(Ottawa, Ontario – October 1, 2012) – Thanks to a $150,000 grant from the Ontario Trillium Foundation (OTF), the Canadian Centre for Ethics in Sport (CCES) is pleased to announce its collaboration with the University of Waterloo, Wilfrid Laurier University, and the Waterloo Regional Police Service to introduce a school-based appearance- and performance-enhancing drug prevention pilot program. The project is aimed at creating and disseminating effective education and information tools for children and youth, parents, educators and coaches in the Region of Waterloo with the goal of reducing the use of appearance- and performance-enhancing drugs by children and youth.
“The use of appearance- and performance-enhancing drugs in sport continues to be one of the greatest threats to true sport in our communities,” said Paul Melia, president and CEO of the CCES. “With societal pressures to look a certain way and the availability of these drugs over the internet and in local gyms, it is not an issue limited to athletes alone, nor is it a concern restricted to a specific gender.”
While appearance- and performance-enhancing drugs have traditionally been linked to males for their muscle building properties, they are not the only ones gambling with these harmful substances in hopes of achieving the perfect physique. Young girls are among the fastest growing group of anabolic steroid users. An alarming number of teen girls are ignoring serious health risks from steroid use in an ill-advised effort to reduce body fat.
This prevention program aims to intervene with children and youth before the use of appearance- and performance-enhancing drugs becomes an issue by dispelling myths and misunderstandings through a peer-mentor strategy. Student-athletes from the University of Waterloo and Wilfrid Laurier University will be trained to deliver the prevention program in schools for students from Grade 7 to 12. While many parents may discuss street drugs with their children, it is not the norm to talk about steroids and other appearance- and performance-enhancing drugs. The program will also target parents, educators and coaches to provide them with accurate information and support in having this conversation with children and youth.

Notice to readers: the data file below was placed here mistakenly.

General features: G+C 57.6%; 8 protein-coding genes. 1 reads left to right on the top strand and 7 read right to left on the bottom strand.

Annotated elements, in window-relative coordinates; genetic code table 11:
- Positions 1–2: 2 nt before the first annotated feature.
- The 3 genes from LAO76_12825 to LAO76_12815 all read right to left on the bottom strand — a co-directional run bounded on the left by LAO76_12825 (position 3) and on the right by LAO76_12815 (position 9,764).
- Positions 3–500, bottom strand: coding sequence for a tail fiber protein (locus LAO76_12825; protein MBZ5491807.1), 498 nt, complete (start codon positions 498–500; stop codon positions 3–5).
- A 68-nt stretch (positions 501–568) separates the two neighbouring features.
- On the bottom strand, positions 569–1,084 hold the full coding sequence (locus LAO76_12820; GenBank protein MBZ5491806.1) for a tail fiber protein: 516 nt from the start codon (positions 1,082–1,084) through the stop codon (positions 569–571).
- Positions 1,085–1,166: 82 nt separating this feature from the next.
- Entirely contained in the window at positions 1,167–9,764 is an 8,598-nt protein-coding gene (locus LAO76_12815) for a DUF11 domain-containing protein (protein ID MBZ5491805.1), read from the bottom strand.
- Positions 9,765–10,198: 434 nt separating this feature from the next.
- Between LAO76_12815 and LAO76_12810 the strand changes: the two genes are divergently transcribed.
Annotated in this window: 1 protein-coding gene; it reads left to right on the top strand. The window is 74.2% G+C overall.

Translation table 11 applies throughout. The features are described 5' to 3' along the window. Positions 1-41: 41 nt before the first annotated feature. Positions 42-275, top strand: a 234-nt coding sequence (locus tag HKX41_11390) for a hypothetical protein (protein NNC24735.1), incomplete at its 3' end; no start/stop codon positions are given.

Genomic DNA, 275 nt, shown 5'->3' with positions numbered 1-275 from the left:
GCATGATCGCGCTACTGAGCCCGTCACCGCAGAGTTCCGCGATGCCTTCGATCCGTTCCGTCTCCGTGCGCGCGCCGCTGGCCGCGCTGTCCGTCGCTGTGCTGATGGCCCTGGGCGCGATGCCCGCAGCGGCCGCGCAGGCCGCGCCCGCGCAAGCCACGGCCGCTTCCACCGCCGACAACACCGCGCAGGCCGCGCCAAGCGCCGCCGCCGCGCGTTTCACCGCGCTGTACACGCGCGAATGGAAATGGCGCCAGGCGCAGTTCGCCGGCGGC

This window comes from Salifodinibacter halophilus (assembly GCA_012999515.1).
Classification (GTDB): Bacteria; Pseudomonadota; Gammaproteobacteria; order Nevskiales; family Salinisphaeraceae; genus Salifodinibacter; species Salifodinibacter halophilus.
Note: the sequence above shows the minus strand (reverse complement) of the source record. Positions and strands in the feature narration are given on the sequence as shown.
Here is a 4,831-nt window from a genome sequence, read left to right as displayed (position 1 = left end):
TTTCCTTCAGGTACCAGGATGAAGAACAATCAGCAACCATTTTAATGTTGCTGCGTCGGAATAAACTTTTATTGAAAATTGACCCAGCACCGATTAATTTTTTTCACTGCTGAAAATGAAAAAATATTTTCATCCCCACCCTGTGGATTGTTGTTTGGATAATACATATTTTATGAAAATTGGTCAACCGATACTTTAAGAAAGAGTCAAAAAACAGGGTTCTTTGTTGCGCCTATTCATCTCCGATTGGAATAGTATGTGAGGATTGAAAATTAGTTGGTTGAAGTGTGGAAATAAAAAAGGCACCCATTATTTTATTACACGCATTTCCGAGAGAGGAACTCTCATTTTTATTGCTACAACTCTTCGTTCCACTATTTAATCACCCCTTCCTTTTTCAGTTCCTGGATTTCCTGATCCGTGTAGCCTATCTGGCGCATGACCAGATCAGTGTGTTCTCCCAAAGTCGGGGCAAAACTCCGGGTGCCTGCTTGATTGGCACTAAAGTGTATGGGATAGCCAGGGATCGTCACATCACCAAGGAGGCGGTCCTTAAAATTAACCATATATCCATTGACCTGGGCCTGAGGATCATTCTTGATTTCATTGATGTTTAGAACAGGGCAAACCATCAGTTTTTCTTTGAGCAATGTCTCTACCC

“This is a great example of our community showing leadership and collaborating on an important public health issue that deserves more attention,” said Bob Copeland, University of Waterloo Athletic Director. “We hope that through this pilot project, other communities will benefit from what is learned in Waterloo.”
“We are pleased to bring awareness to this important issue by harnessing the strong partnerships we have with our local schools,” added Chief Matt Torigian of the Waterloo Regional Police Service. “Through the assistance of the CCES, the OTF and our community partners, we expect to deliver prevention strategies that will improve the health and quality of life of youth throughout Waterloo Region.”
The CCES works hard to discourage athletes and the general public from succumbing to the pressure to take appearance- and performance-enhancing drugs. While a limited budget for testing university sport has forced some cut-backs in doping control initiatives, education for athletes and prevention programs delivered to youth and children are designed to deter the attraction to these harmful substances.
“There is no stronger deterrent to doping than a solid foundation developed at a young age,” said Melia. “We hope the values that children and youth learn from this program will provide them with the knowledge and confidence to make healthy decisions throughout their lives.”
The Canadian Centre for Ethics in Sport is an independent, national, not-for-profit organization. We recognize that true sport can make a great difference for individuals, communities and our country. We are committed to working collaboratively to activate a values-based and principle-driven sport system; protecting the integrity of sport from the negative forces of doping and other unethical threats; and advocating for sport that is fair, safe and open to everyone.
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